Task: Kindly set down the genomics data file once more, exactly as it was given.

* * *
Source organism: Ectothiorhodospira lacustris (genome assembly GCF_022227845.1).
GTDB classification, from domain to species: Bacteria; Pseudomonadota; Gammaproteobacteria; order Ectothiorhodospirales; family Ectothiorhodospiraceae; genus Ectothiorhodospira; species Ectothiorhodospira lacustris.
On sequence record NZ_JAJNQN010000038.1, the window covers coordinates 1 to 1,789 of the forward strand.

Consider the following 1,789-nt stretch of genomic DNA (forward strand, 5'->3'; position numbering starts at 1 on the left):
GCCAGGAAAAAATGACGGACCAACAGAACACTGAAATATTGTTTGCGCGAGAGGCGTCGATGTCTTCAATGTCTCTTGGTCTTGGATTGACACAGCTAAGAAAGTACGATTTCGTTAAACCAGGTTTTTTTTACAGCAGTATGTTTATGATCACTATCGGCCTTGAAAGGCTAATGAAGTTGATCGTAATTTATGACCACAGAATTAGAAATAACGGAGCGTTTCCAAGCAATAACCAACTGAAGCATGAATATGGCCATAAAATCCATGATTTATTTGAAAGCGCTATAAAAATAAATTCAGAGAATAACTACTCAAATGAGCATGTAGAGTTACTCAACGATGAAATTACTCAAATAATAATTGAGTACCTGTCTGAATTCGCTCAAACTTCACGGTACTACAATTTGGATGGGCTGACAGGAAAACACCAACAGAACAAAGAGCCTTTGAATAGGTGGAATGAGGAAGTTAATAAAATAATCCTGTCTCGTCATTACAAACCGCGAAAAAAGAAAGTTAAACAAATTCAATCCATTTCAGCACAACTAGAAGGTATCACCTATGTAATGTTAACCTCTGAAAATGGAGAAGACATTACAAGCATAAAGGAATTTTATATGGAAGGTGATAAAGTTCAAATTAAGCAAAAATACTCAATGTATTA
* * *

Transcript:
Source organism: Ectothiorhodospira lacustris (genome assembly GCF_022227845.1).
GTDB classification, from domain to species: Bacteria; Pseudomonadota; Gammaproteobacteria; order Ectothiorhodospirales; family Ectothiorhodospiraceae; genus Ectothiorhodospira; species Ectothiorhodospira lacustris.
On sequence record NZ_JAJNQN010000038.1, the window covers coordinates 1 to 1,789 of the forward strand.

Consider the following 1,789-nt stretch of genomic DNA (forward strand, 5'->3'; position numbering starts at 1 on the left):
GCCAGGAAAAAATGACGGACCAACAGAACACTGAAATATTGTTTGCGCGAGAGGCGTCGATGTCTTCAATGTCTCTTGGTCTTGGATTGACACAGCTAAGAAAGTACGATTTCGTTAAACCAGGTTTTTTTTACAGCAGTATGTTTATGATCACTATCGGCCTTGAAAGGCTAATGAAGTTGATCGTAATTTATGACCACAGAATTAGAAATAACGGAGCGTTTCCAAGCAATAACCAACTGAAGCATGAATATGGCCATAAAATCCATGATTTATTTGAAAGCGCTATAAAAATAAATTCAGAGAATAACTACTCAAATGAGCATGTAGAGTTACTCAACGATGAAATTACTCAAATAATAATTGAGTACCTGTCTGAATTCGCTCAAACTTCACGGTACTACAATTTGGATGGGCTGACAGGAAAACACCAACAGAACAAAGAGCCTTTGAATAGGTGGAATGAGGAAGTTAATAAAATAATCCTGTCTCGTCATTACAAACCGCGAAAAAAGAAAGTTAAACAAATTCAATCCATTTCAGCACAACTAGAAGGTATCACCTATGTAATGTTAACCTCTGAAAATGGAGAAGACATTACAAGCATAAAGGAATTTTATATGGAAGGTGATAAAGTTCAAATTAAGCAAAAATACTCAATGTATTA